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Original Architectural Plans
of The Free Academy
page 237 [3 of 8]

Barnard Henry. School architecture, or Contributions to the improvement of school-houses in the United States. 5th ed. New York, Charles B. Norton (1854):. 235-242 [Making of America (Univ. of Mich.)]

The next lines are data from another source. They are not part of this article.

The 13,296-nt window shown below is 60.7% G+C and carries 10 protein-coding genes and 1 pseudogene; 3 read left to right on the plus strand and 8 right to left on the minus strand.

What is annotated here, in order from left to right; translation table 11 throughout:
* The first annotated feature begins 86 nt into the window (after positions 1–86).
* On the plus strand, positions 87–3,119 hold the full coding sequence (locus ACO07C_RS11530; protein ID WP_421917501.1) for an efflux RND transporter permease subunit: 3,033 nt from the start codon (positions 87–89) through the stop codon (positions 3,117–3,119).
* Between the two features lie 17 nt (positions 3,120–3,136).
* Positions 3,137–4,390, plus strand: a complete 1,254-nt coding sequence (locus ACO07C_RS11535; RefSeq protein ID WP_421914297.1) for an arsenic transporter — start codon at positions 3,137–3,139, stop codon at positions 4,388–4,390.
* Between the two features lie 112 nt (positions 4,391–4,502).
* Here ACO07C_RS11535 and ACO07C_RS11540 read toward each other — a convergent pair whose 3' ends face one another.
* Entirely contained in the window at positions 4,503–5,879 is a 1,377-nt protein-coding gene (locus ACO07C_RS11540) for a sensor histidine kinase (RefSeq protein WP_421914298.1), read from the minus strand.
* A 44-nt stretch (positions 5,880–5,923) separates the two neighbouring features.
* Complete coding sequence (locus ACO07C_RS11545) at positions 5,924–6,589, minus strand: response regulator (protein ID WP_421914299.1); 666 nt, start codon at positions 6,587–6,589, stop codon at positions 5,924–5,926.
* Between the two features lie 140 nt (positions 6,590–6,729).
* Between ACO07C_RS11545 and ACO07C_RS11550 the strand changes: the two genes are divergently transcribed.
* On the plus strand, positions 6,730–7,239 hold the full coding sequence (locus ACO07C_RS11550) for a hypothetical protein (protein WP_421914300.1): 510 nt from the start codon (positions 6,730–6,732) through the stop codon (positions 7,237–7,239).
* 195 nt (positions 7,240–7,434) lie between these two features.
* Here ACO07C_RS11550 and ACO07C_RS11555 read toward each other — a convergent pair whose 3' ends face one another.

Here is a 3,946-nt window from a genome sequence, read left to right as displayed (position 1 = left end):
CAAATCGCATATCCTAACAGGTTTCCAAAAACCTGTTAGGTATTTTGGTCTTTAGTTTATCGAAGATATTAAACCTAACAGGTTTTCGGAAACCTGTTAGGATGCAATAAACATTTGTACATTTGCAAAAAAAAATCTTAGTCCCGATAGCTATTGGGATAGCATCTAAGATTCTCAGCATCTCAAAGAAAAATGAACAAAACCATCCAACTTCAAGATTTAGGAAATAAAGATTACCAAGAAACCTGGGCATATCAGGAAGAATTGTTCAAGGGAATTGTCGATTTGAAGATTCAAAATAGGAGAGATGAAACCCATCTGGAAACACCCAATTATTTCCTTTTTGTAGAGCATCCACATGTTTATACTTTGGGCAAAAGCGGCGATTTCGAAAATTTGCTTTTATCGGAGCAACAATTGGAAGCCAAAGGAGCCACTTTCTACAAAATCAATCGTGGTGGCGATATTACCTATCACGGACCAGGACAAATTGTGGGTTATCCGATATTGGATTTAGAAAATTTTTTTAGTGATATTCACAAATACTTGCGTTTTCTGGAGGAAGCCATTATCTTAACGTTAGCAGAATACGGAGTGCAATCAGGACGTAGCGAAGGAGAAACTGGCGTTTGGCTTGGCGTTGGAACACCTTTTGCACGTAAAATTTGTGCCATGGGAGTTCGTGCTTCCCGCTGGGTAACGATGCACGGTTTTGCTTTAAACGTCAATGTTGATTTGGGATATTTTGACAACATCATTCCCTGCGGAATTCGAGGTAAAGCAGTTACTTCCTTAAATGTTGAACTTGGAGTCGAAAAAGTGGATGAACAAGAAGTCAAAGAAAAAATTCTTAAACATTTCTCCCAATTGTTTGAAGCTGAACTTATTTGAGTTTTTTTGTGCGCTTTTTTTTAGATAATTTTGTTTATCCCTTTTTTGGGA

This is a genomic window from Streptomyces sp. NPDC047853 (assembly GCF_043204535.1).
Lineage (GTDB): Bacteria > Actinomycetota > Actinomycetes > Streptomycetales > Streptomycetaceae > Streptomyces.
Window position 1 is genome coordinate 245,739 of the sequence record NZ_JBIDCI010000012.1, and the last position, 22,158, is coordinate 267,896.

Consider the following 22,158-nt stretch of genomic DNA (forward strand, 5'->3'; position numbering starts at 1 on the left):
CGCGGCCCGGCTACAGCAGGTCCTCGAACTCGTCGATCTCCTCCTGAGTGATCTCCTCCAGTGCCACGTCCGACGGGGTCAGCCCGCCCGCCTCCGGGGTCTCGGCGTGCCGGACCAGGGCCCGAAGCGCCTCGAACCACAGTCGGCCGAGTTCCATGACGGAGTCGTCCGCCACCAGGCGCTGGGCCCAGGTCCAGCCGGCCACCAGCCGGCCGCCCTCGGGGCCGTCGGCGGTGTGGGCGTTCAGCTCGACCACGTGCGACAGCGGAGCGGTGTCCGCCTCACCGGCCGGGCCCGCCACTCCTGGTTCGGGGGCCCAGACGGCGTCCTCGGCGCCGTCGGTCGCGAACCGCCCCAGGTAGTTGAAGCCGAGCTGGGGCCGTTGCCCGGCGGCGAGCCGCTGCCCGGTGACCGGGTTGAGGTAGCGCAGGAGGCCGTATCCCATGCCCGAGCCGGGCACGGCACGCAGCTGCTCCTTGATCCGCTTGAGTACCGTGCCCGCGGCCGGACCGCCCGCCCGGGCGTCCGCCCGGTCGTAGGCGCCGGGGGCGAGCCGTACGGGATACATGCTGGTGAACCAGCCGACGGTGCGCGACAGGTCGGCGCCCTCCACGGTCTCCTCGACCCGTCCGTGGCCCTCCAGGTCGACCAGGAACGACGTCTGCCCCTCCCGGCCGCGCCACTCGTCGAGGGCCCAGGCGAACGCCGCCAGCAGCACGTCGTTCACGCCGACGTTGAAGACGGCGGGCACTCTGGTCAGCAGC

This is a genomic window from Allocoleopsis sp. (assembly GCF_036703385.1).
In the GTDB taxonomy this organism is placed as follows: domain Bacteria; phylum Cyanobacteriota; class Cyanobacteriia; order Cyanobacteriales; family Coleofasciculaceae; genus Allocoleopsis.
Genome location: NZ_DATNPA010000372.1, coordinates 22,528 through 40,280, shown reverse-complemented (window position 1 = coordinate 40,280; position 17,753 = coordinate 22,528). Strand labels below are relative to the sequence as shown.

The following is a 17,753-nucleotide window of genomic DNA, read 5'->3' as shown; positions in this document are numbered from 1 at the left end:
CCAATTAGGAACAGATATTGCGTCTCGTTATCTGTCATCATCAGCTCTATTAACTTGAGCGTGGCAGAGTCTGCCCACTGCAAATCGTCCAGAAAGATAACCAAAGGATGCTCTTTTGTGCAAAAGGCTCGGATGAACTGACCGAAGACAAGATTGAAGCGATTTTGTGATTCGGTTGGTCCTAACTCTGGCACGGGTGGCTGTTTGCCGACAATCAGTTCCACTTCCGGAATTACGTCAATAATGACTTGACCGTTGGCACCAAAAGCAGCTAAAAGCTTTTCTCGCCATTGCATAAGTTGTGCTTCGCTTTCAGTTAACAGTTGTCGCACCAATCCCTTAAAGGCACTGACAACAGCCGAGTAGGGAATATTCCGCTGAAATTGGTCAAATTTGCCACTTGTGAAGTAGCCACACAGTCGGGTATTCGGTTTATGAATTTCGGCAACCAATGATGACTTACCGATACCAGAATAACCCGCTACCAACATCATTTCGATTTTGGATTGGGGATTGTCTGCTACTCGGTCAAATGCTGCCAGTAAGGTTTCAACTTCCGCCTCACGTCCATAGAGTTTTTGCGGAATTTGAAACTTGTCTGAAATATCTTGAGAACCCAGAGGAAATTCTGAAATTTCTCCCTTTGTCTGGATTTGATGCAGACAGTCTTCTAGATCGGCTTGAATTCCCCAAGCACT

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The mode of warming and ventilating the several apartments of the Free Academy can be easily understood by consulting Figures 2, 3 and 4. Four of Culver's furnaces are set in the basement, as shown in Fig. 3. A large quantity of fresh air from out of doors, after being warmed by these furnaces, is carried up to the several stories by pipes in the division walls, (Fig. 2) and is admitted into the rooms at a convenient point, as indicated in Figures 5 and 6. The air of each room, as it becomes vitiated by respiration, is discharged by openings near the ceiling into the buttresses, which are constructed hollow and finished smooth, so as to constitute large ventilating flues. Each opening is fitting with one of Culver's Ventilators or Registers, with cords attached, by which the capacity of the opening for discharge of vitiated air can be enlarged and diminished at the pleasure of the teacher. The practical working of the furnaces and flues for ventilation, secures the object aimed at -- a genial and pure atmosphere at all times.

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